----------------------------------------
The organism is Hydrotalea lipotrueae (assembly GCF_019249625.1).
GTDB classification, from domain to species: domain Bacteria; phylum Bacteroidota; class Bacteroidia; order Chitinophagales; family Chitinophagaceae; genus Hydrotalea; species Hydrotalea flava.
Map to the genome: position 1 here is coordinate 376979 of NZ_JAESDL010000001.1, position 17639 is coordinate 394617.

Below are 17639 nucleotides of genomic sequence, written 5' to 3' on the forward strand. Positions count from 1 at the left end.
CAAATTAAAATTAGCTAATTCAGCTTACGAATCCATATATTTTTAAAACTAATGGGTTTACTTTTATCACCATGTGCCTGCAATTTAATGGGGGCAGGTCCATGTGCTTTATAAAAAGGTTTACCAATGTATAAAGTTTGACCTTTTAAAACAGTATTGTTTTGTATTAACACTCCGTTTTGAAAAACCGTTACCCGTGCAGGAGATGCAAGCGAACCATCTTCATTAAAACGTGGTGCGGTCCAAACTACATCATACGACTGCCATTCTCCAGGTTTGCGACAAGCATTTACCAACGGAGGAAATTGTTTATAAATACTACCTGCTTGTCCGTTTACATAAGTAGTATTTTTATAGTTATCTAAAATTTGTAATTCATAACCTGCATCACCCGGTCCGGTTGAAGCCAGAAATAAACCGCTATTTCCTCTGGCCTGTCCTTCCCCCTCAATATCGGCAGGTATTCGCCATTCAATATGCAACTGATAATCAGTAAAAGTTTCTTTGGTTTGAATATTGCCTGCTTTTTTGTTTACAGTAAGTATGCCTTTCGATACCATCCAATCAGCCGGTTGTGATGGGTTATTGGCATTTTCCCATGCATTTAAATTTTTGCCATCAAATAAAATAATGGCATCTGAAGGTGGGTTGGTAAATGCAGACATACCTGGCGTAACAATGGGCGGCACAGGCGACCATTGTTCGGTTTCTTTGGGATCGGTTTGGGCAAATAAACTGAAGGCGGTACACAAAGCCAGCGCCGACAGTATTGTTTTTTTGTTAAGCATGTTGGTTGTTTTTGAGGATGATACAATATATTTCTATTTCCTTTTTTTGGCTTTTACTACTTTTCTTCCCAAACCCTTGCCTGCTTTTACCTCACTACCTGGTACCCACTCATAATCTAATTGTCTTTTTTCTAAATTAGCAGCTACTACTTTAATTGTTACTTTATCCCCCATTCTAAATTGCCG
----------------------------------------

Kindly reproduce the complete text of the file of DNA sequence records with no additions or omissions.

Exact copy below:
The organism is Hydrotalea lipotrueae (assembly GCF_019249625.1).
GTDB classification, from domain to species: domain Bacteria; phylum Bacteroidota; class Bacteroidia; order Chitinophagales; family Chitinophagaceae; genus Hydrotalea; species Hydrotalea flava.
Map to the genome: position 1 here is coordinate 376979 of NZ_JAESDL010000001.1, position 17639 is coordinate 394617.

Below are 17639 nucleotides of genomic sequence, written 5' to 3' on the forward strand. Positions count from 1 at the left end.
CAAATTAAAATTAGCTAATTCAGCTTACGAATCCATATATTTTTAAAACTAATGGGTTTACTTTTATCACCATGTGCCTGCAATTTAATGGGGGCAGGTCCATGTGCTTTATAAAAAGGTTTACCAATGTATAAAGTTTGACCTTTTAAAACAGTATTGTTTTGTATTAACACTCCGTTTTGAAAAACCGTTACCCGTGCAGGAGATGCAAGCGAACCATCTTCATTAAAACGTGGTGCGGTCCAAACTACATCATACGACTGCCATTCTCCAGGTTTGCGACAAGCATTTACCAACGGAGGAAATTGTTTATAAATACTACCTGCTTGTCCGTTTACATAAGTAGTATTTTTATAGTTATCTAAAATTTGTAATTCATAACCTGCATCACCCGGTCCGGTTGAAGCCAGAAATAAACCGCTATTTCCTCTGGCCTGTCCTTCCCCCTCAATATCGGCAGGTATTCGCCATTCAATATGCAACTGATAATCAGTAAAAGTTTCTTTGGTTTGAATATTGCCTGCTTTTTTGTTTACAGTAAGTATGCCTTTCGATACCATCCAATCAGCCGGTTGTGATGGGTTATTGGCATTTTCCCATGCATTTAAATTTTTGCCATCAAATAAAATAATGGCATCTGAAGGTGGGTTGGTAAATGCAGACATACCTGGCGTAACAATGGGCGGCACAGGCGACCATTGTTCGGTTTCTTTGGGATCGGTTTGGGCAAATAAACTGAAGGCGGTACACAAAGCCAGCGCCGACAGTATTGTTTTTTTGTTAAGCATGTTGGTTGTTTTTGAGGATGATACAATATATTTCTATTTCCTTTTTTTGGCTTTTACTACTTTTCTTCCCAAACCCTTGCCTGCTTTTACCTCACTACCTGGTACCCACTCATAATCTAATTGTCTTTTTTCTAAATTAGCAGCTACTACTTTAATTGTTACTTTATCCCCCATTCTAAATTGCCG